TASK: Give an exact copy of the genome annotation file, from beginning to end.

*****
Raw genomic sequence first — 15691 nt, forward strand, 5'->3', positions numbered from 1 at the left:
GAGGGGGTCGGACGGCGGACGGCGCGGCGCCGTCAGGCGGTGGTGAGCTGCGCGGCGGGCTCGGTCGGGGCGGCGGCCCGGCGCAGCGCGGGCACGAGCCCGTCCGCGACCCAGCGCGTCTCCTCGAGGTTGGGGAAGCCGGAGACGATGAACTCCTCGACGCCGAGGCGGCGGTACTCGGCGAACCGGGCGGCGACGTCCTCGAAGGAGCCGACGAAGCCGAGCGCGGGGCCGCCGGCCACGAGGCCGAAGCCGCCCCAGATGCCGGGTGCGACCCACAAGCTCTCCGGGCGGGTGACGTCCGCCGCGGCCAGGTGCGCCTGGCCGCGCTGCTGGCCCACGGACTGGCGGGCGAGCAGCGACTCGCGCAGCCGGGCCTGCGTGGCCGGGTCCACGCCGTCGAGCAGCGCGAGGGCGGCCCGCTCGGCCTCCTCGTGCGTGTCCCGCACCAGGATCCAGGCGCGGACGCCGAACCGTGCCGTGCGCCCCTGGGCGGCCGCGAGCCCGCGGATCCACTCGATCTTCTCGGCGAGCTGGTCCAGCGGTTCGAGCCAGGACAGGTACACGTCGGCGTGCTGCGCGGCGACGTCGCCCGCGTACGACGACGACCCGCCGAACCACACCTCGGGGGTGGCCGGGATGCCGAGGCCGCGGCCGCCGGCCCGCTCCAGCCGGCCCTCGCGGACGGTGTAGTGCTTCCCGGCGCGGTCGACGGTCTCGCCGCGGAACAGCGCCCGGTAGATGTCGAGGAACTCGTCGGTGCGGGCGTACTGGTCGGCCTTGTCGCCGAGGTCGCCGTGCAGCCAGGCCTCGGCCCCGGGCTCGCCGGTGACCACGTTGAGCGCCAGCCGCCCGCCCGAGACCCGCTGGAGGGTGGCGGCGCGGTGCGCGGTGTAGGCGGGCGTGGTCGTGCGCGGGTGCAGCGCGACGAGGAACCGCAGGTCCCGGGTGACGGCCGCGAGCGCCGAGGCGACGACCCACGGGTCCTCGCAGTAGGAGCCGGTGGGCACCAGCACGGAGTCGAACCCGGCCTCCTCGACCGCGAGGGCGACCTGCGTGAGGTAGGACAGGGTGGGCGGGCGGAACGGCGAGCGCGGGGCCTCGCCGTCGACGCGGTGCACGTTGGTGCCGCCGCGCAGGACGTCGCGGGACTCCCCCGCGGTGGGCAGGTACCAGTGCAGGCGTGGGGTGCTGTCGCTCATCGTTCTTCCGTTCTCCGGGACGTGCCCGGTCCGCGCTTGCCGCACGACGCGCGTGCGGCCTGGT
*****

Raw genomic sequence first — 15691 nt, forward strand, 5'->3', positions numbered from 1 at the left:
GAGGGGGTCGGACGGCGGACGGCGCGGCGCCGTCAGGCGGTGGTGAGCTGCGCGGCGGGCTCGGTCGGGGCGGCGGCCCGGCGCAGCGCGGGCACGAGCCCGTCCGCGACCCAGCGCGTCTCCTCGAGGTTGGGGAAGCCGGAGACGATGAACTCCTCGACGCCGAGGCGGCGGTACTCGGCGAACCGGGCGGCGACGTCCTCGAAGGAGCCGACGAAGCCGAGCGCGGGGCCGCCGGCCACGAGGCCGAAGCCGCCCCAGATGCCGGGTGCGACCCACAAGCTCTCCGGGCGGGTGACGTCCGCCGCGGCCAGGTGCGCCTGGCCGCGCTGCTGGCCCACGGACTGGCGGGCGAGCAGCGACTCGCGCAGCCGGGCCTGCGTGGCCGGGTCCACGCCGTCGAGCAGCGCGAGGGCGGCCCGCTCGGCCTCCTCGTGCGTGTCCCGCACCAGGATCCAGGCGCGGACGCCGAACCGTGCCGTGCGCCCCTGGGCGGCCGCGAGCCCGCGGATCCACTCGATCTTCTCGGCGAGCTGGTCCAGCGGTTCGAGCCAGGACAGGTACACGTCGGCGTGCTGCGCGGCGACGTCGCCCGCGTACGACGACGACCCGCCGAACCACACCTCGGGGGTGGCCGGGATGCCGAGGCCGCGGCCGCCGGCCCGCTCCAGCCGGCCCTCGCGGACGGTGTAGTGCTTCCCGGCGCGGTCGACGGTCTCGCCGCGGAACAGCGCCCGGTAGATGTCGAGGAACTCGTCGGTGCGGGCGTACTGGTCGGCCTTGTCGCCGAGGTCGCCGTGCAGCCAGGCCTCGGCCCCGGGCTCGCCGGTGACCACGTTGAGCGCCAGCCGCCCGCCCGAGACCCGCTGGAGGGTGGCGGCGCGGTGCGCGGTGTAGGCGGGCGTGGTCGTGCGCGGGTGCAGCGCGACGAGGAACCGCAGGTCCCGGGTGACGGCCGCGAGCGCCGAGGCGACGACCCACGGGTCCTCGCAGTAGGAGCCGGTGGGCACCAGCACGGAGTCGAACCCGGCCTCCTCGACCGCGAGGGCGACCTGCGTGAGGTAGGACAGGGTGGGCGGGCGGAACGGCGAGCGCGGGGCCTCGCCGTCGACGCGGTGCACGTTGGTGCCGCCGCGCAGGACGTCGCGGGACTCCCCCGCGGTGGGCAGGTACCAGTGCAGGCGTGGGGTGCTGTCGCTCATCGTTCTTCCGTTCTCCGGGACGTGCCCGGTCCGCGCTTGCCGCACGACGCGCGTGCGGCCTGGT